- Danielle Wightman-Stone |
London - One of the world’s most influential female fashion designers, Donna Karan has confirmed that she is stepping down as chief designer of Donna Karan International.
In a statement, the company said the label’s founder had made “a personal decision to step down from her day-to-day responsibilities” at her namesake brand. Karan won’t disappear completely from the brand that she co-founded with her late husband Stephan Weiss in 1985, she will remain with the company in an “advisory role”.
The move will allow Karan to shift her focus to Urban Zen Company and foundation, a standalone project she founded in 2007, which sells apparel, accessories, jewellery, home decor, and beauty products made in Haiti, Thailand and Bali.
“I have arrived at a point in my life where I need to spend more time to pursue my Urban Zen commitment to its fullest potential,” Karan told WWD in an exclusive interview. “And follow my vision of philanthropy and commerce with a focus on health care, education and preservation of cultures.”
Rumours regarding how long Karan would remain chief designer have been swirling in recent months, especially following the appointment of Dao-Yi Chow and Maxwell Osborne, founders and creative directors of Public School, to take over the creative reins at DKNY in April.
Donna Karan steps down as chief designer at DKI
In a statement DKI paid tribute to the designer, saying: “Over the past three decades, Donna Karan has inspired women around the world to embrace their power and sensuality.
“Donna Karan is an icon, visionary designer and a passionate philanthropist. She believes in dressing and addressing women. Her impact on American Fashion has been extraordinary and she will continue to influence and inspire for years to come.”
The company also confirmed that presently they are not seeking a new lead designer for the collection to succeed Karan, adding that it will suspend the brand’s runway shows and collections for now, with the focus heading over to the DKNY brand and maintaining its license business.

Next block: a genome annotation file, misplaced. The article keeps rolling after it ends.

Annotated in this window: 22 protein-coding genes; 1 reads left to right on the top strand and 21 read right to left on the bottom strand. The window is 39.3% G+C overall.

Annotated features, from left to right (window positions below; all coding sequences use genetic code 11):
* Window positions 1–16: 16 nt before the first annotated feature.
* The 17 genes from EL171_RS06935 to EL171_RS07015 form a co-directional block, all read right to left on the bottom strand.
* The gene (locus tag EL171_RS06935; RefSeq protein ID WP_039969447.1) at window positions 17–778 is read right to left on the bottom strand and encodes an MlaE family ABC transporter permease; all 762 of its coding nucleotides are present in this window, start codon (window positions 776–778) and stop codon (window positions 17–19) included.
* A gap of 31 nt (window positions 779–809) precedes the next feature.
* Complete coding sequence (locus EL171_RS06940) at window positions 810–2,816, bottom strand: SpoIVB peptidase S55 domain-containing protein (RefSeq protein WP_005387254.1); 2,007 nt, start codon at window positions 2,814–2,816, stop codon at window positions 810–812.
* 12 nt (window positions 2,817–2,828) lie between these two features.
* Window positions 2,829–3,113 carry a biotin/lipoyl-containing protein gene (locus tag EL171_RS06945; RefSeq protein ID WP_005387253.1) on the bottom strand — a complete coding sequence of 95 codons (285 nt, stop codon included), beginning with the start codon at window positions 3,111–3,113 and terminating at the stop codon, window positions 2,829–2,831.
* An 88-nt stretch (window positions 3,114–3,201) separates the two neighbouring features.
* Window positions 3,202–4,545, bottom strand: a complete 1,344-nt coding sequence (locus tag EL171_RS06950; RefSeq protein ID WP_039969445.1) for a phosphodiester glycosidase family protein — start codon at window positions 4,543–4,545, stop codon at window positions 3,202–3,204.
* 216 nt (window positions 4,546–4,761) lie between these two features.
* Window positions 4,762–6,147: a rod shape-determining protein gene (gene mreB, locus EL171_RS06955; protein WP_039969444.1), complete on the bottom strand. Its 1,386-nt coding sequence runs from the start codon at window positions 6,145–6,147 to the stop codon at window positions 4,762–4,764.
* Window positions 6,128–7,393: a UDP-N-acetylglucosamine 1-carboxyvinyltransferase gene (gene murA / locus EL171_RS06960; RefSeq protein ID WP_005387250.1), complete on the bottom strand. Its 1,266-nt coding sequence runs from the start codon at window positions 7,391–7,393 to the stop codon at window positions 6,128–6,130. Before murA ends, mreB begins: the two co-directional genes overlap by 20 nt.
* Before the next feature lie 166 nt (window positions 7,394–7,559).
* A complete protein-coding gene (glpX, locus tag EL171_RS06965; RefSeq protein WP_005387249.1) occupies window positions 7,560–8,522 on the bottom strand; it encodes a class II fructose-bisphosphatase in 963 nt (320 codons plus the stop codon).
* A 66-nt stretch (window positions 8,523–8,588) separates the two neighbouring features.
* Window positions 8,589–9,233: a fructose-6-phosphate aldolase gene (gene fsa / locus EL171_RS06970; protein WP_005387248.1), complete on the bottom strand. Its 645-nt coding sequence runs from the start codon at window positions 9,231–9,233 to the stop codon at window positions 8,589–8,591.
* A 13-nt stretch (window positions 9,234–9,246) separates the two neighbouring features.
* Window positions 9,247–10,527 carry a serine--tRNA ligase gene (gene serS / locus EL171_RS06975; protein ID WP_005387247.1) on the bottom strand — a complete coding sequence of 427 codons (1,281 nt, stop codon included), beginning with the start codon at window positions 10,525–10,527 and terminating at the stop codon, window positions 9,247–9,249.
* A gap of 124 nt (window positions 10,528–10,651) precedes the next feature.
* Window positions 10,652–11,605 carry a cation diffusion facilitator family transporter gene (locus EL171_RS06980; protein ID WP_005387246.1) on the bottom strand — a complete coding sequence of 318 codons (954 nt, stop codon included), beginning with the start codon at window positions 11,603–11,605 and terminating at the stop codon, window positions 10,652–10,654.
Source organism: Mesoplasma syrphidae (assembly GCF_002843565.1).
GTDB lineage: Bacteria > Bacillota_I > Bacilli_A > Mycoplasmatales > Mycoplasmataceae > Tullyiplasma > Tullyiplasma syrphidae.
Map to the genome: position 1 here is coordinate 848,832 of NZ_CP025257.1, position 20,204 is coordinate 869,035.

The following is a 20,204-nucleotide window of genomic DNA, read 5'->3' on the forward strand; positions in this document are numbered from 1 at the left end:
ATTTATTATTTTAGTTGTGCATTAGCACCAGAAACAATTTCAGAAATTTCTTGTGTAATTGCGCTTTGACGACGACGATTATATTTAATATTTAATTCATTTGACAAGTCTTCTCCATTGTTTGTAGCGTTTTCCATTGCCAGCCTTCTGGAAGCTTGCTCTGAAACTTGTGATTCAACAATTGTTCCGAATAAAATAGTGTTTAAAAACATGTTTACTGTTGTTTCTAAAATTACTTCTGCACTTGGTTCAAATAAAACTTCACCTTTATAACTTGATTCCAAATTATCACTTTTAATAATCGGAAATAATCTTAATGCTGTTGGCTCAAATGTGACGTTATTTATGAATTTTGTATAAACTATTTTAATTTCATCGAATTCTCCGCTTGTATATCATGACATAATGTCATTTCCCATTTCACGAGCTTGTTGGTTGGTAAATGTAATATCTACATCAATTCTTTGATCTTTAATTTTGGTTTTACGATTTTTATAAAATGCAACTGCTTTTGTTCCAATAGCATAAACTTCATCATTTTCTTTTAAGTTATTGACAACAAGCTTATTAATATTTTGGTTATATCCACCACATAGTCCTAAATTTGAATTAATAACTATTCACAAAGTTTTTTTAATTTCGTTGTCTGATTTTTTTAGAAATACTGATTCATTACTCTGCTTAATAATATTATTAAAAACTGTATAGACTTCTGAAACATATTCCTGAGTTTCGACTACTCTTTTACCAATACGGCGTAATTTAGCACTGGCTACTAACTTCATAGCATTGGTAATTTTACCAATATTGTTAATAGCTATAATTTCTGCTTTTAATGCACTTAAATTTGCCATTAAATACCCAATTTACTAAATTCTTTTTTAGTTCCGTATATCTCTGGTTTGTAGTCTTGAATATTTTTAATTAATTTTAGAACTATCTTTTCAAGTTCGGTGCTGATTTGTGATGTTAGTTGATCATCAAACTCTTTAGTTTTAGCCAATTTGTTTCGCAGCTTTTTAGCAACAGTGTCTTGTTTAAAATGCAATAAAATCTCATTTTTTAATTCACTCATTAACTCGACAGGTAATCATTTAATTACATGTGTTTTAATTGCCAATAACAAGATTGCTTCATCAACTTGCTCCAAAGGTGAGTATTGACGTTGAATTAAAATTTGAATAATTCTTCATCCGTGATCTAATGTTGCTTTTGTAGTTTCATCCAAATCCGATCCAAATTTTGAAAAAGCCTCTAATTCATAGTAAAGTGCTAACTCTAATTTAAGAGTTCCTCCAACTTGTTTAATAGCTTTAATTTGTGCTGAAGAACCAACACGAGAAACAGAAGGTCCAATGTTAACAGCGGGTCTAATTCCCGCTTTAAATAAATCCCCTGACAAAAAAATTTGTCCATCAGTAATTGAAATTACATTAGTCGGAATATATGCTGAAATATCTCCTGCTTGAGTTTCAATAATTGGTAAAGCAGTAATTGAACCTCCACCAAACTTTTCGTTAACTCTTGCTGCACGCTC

Speculation has already started on whether DKI is planning to merge the Donna Karan Collection into DKNY to offer a broader price point, much like other designers have done recently, including Marc Jacobs.
Karan launched her debut collection in 1985 as a line of simple black pieces and she became known for revolutionising the working woman's wardrobe with what she called “her seven easy pieces” of interchangeable items. In 1996, DKI went public on the New York Stock Exchange, and in 2001, the group was acquired by French conglomerate, LVMH Moët Hennessey Louis Vuitton.
“Donna Karan is a part of me, past, present and future. It has been an honour to speak woman to woman about ‘Seven Easy Pieces’ that forever changed the way women dress,” said Karan in a statement. “I want to express my gratitude and my deepest feelings to the dozens and dozens of colleagues over the years who have helped take Donna Karan New York far beyond my wildest dreams.”
Caroline Brown, chief executive of Donna Karan International, added: “Donna Karan is a visionary designer, who changed the way women dress by redefining power and sensuality. Her influence has been extraordinary and will continue to inspire for years to come.
“As she steps into this new role, I speak for the many teams at DKI in supporting her great legacy and reinforcing our commitment to it for our next chapter.”
Image: Donna Karan